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Communion of Dreams Kindle Edition

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Length: 348 pages

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About the Author

James Downey has written for numerous blogs, websites, magazines and newspapers. His 2001 performance art project "Paint the Moon" (inspired by dialogue found in chapter nine of this novel) received considerable worldwide attention. He is a frequently-cited authority on handgun ballistic performance (see "Ballistics By The Inch"). And he is a highly respected conservator of rare books and documents (see "Legacy Bookbindery"). He was co-author of an Alzheimer's care-giving memoir (Her Final Year), and if you dig around a bit online you'll find out all kinds of things about him. This is his first novel.

Product Details

  • File Size: 619 KB
  • Print Length: 348 pages
  • Page Numbers Source ISBN: 0615590446
  • Publisher: Artifact Imprints (January 17, 2012)
  • Publication Date: January 17, 2012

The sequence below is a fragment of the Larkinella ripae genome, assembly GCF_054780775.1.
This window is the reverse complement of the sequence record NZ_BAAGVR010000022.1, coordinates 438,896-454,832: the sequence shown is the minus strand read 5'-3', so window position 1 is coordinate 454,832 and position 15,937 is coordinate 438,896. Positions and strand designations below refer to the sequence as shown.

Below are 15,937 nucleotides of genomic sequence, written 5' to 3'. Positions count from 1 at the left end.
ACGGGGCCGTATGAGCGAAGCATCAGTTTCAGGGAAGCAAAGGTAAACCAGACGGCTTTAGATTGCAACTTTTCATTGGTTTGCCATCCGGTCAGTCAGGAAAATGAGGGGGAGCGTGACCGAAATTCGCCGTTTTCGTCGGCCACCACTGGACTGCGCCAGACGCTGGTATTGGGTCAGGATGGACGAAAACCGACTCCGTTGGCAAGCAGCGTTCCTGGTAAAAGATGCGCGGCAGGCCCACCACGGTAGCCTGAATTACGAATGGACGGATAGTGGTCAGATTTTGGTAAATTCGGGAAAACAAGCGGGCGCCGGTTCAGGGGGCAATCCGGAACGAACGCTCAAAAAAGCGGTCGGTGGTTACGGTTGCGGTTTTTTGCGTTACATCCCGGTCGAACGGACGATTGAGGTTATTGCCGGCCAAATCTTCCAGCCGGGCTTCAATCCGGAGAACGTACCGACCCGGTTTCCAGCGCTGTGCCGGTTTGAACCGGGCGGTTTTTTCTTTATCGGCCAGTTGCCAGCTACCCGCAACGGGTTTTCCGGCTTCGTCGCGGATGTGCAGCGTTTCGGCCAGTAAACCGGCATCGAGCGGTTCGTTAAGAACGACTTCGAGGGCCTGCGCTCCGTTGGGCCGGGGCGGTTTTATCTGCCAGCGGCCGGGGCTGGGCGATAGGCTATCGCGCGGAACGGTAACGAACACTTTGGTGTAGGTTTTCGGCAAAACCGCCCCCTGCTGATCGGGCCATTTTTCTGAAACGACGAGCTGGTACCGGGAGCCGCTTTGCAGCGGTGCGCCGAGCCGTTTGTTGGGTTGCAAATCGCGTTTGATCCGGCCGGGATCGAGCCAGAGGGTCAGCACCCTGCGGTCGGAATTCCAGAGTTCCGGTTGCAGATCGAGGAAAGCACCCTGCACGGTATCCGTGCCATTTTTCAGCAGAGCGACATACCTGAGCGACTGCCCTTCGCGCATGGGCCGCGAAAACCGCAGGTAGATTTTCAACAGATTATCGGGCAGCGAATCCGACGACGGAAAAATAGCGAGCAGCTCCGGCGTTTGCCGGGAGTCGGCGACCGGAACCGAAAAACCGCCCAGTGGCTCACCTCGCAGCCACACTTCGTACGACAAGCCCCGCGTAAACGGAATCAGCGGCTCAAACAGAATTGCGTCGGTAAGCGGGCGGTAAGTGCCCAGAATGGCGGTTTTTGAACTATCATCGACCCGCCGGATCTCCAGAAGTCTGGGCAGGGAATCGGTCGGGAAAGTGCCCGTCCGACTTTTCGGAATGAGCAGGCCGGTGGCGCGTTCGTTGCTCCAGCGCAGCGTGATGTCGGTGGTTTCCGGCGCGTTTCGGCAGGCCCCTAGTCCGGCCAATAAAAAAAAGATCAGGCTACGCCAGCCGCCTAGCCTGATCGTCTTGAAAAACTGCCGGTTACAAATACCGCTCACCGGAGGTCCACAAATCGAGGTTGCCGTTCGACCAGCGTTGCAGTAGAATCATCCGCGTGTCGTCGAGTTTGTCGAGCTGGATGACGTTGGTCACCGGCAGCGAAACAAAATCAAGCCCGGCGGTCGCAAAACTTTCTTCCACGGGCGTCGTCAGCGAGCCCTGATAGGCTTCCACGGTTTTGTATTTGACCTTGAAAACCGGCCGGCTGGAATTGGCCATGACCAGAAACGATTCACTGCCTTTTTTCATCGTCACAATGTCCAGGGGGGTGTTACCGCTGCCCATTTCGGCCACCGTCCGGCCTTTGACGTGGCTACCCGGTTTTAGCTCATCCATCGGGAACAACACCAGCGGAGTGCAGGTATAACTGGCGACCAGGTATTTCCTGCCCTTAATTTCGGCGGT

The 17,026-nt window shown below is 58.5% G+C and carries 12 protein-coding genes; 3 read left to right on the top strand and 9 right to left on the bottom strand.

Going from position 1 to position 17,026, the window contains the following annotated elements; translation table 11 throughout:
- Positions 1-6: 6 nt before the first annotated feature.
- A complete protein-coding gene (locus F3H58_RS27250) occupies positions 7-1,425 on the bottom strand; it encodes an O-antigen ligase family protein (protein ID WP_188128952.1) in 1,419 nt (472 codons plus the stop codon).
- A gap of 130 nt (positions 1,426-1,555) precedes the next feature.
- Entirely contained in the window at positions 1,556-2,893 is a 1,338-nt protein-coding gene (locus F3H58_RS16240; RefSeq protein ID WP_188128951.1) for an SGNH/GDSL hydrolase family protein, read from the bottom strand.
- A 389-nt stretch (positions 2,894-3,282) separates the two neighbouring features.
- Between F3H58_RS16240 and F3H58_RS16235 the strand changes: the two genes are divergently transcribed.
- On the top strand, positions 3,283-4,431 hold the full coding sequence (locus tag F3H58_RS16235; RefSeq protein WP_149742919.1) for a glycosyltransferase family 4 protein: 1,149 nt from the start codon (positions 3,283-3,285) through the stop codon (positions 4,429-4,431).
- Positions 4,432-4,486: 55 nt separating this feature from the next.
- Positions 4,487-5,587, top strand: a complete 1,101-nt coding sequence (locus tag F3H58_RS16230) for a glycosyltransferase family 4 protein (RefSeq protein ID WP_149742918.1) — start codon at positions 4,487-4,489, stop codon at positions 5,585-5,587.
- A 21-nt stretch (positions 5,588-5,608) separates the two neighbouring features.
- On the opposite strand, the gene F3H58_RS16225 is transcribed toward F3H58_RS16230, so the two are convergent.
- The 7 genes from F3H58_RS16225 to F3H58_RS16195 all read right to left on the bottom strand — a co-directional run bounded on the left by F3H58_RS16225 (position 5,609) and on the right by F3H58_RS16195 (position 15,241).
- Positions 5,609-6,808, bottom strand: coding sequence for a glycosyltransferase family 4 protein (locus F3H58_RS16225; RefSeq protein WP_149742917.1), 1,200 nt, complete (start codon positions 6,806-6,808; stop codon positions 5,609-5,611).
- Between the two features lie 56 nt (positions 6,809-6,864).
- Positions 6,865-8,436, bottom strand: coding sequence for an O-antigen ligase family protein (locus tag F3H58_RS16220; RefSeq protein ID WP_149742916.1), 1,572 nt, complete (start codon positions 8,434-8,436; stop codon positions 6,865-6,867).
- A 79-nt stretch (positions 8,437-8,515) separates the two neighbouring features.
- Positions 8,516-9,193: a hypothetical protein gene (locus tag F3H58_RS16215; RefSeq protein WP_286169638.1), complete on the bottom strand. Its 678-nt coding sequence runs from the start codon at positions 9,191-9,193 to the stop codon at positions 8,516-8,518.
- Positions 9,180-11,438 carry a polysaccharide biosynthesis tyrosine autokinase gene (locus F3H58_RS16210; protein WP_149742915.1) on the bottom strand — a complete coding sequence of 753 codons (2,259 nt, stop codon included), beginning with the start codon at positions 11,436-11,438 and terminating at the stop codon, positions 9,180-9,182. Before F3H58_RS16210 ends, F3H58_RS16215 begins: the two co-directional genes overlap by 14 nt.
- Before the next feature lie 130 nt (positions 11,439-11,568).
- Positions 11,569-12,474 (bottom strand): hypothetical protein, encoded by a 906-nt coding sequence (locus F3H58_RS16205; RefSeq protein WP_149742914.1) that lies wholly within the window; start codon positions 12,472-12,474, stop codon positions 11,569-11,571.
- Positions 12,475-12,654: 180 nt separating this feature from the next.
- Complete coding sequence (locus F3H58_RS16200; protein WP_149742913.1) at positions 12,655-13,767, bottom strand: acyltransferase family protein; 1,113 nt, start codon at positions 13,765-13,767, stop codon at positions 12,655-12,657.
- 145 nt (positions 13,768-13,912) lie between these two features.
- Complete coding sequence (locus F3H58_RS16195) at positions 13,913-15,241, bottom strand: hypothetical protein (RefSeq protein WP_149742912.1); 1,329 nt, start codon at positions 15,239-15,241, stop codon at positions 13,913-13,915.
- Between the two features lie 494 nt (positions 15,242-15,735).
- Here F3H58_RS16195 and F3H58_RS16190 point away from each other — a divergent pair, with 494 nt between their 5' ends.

• Sold by: Amazon Digital Services, Inc.
  • Language: English
  • ASIN: B006ZCGMSQ
  • Text-to-Speech: Enabled
  • X-Ray:
  • Word Wise: Not Enabled
  • Lending: Enabled
  • Enhanced Typesetting: Not Enabled
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More About the Author

Are you a literary agent looking for new talent to represent? Consider this: the Kindle edition of "Communion of Dreams" has been downloaded more than 25,000 times. As I am working to complete the prequel "St. Cybi's Well" I am also interested in seeking a conventional publishing contract to get print copies of both books into brick & mortar venues, and would welcome professional representation. Contact me.

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This is what it says about me in the 'About the Author' bit in "Communion of Dreams":